Elegy / Page 30

Page 30


Because in that moment, in those few seconds when her mom was talking about dating Brian, it was like she was a normal mom. Harper was just like any other girl, and Nathalie was just like any other mom, talking about her younger days.

But when Nathalie didn’t say anything else, Harper knew she had to keep the conversation going if she wanted to hang on to the moment a little longer.

“You and … and Brian?” Harper licked her lips and gave her mom a sidelong glance. “You remember dating?”

“What?” Nathalie faced her, blinking. “Brian? Who’s Brian?” She turned around and looked at Daniel in the backseat. “Oh, is that you?”

“No, I’m Daniel.” He smiled at Nathalie, but his eyes flitted over to Harper, checking to see if he’d said the right thing.

“And you’re Harper’s boyfriend?” Nathalie asked.

Daniel nodded. “Yeah, that’s right.”

Nathalie sat back in her seat and shook her head. “I never dated him, Harper. What are you talking about?”

“You said Brian,” Harper pressed on, hoping to help her mom recapture the memory. “You said that when you were dating Brian, you went out for ice cream.”

“I don’t know any Brians.” Nathalie’s tone had taken on a hard edge, and Harper knew that her mom was getting irritated. Nathalie had been known to fly into a rage when she was contradicted. “Are you teasing me? I don’t like it when people make fun of me.”

“No, Mom, I’m not teasing you,” Harper said gently. “I’m sorry. I just misheard you.”

“Are we there yet? This car ride is taking forever,” Nathalie whined.

Harper sighed. “We’ll be there soon.”

For the first time in a very long time, Harper had seen a glimmer of her mom. She knew she was still in there, buried somewhere in damaged brain tissue and misfiring synapses. The woman who had sung to her when she was sick, who had made her school lunches just the way she liked them, and always got her just what she wanted for her birthday, that woman had to still be in there.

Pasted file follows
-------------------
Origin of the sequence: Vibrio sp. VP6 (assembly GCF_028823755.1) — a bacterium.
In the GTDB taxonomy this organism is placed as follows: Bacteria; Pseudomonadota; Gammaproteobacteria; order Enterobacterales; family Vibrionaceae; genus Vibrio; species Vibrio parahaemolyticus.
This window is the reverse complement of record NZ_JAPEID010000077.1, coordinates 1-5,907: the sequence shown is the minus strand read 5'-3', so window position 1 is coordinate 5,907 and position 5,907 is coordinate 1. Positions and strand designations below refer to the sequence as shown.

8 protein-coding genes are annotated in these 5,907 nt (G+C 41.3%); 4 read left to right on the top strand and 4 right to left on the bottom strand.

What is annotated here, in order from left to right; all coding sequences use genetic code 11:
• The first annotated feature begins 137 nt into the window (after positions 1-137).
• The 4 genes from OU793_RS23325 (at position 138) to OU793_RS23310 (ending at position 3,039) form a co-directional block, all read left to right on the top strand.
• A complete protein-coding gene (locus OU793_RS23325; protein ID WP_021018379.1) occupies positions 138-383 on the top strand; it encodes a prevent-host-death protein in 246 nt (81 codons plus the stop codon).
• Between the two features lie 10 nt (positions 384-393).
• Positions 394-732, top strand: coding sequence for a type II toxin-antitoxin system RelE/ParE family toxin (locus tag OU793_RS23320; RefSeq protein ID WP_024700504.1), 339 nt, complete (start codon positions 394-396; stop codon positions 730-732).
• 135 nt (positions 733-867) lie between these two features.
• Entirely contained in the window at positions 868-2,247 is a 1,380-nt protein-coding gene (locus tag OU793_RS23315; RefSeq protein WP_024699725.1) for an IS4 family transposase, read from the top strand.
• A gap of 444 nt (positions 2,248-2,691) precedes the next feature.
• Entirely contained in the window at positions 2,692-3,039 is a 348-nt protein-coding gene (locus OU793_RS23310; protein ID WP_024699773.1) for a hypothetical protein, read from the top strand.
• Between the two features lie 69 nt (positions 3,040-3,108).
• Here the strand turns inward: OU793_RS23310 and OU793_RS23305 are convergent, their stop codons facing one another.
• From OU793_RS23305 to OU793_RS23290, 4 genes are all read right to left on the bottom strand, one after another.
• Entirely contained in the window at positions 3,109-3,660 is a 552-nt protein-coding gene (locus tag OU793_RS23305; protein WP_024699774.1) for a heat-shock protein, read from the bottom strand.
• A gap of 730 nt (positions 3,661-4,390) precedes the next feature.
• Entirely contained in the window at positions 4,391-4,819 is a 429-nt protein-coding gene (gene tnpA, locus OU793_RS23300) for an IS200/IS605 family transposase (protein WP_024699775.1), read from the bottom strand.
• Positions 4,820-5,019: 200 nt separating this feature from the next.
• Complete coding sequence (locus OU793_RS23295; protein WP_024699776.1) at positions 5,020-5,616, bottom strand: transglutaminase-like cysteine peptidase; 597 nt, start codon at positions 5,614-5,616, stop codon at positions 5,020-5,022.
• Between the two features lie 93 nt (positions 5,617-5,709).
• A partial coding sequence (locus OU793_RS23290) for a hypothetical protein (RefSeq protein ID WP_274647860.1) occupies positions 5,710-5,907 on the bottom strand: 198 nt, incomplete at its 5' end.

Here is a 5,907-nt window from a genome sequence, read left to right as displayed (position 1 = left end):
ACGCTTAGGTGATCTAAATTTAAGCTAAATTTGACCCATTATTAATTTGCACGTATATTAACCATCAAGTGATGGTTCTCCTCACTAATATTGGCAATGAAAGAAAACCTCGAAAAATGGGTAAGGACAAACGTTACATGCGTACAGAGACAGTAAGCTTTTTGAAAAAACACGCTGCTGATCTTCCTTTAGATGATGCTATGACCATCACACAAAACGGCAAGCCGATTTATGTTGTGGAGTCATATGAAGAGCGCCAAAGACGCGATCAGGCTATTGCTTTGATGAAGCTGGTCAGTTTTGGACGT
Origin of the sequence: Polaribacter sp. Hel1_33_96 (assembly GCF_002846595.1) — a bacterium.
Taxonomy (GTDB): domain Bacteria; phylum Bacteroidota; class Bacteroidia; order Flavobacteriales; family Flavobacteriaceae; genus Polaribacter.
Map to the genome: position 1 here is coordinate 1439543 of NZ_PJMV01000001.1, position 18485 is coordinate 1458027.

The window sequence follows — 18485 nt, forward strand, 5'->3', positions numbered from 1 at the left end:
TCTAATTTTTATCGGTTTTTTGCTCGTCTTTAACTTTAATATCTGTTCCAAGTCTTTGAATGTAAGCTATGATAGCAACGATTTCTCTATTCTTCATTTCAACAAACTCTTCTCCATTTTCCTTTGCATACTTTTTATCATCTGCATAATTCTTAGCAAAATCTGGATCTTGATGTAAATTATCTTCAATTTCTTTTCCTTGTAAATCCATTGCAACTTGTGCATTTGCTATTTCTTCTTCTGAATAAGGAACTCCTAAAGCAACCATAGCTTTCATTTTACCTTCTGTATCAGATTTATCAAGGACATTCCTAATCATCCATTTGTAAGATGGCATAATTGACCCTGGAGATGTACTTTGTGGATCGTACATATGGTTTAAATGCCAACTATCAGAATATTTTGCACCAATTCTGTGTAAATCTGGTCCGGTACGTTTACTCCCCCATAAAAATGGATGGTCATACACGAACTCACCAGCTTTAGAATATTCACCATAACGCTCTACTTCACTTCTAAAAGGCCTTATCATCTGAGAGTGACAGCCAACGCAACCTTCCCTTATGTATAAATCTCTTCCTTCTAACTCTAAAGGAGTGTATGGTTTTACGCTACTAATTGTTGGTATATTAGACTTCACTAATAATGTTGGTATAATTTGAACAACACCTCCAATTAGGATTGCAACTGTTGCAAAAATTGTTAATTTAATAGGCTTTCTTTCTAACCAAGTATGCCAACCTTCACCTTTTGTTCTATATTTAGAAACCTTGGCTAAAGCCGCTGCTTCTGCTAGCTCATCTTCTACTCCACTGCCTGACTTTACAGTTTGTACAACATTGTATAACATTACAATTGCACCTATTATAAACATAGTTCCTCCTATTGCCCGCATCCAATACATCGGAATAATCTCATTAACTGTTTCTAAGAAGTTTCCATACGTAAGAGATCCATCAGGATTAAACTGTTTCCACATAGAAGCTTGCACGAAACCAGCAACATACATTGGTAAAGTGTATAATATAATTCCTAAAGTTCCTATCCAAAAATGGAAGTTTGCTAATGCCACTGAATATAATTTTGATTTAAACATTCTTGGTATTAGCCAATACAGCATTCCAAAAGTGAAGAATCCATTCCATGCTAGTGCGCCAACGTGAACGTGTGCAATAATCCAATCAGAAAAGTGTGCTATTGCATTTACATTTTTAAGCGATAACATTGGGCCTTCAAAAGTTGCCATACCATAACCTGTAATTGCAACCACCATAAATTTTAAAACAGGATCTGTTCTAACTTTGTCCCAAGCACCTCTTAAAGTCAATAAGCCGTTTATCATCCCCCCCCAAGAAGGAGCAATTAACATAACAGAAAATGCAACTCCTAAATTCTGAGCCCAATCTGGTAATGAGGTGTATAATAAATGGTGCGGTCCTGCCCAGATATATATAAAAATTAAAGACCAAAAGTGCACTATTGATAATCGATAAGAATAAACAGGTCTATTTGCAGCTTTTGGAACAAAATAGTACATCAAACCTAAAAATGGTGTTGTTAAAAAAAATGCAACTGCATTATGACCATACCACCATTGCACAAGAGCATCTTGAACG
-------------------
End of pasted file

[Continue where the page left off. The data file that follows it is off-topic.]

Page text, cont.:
And it wasn’t until that moment, when Harper had caught that glimmer, that she realized she’d been hanging on to the hope that her mom would come back. She thought she’d resigned herself to Nathalie as she was now, but she hadn’t.

While Harper would always love Nathalie, no matter what she remembered or how she acted, there was no changing the fact that she still desperately missed her mom and wanted to talk to her again.



Gemma wiped the powder from her face and stared at her reflection underneath the bright bulbs that lined the mirror. The dressing room smelled overpoweringly of roses since Thea had gotten half a dozen bouquets after the last three performances.

They’d just finished up the evening show, so everyone was free for the night. The hallway outside was alive with noise and the excited chatter of all the cast and crew preparing to go out and celebrate. There seemed to be some kind of euphoria that they were all experiencing, a high from a production well done.

But Gemma didn’t feel any of that. In the early show, she had a little bit, when she saw her mother sitting in the front of the theater with Harper, applauding every time Gemma came out onstage. She’d felt an exuberance and pride then, but it hadn’t lasted long.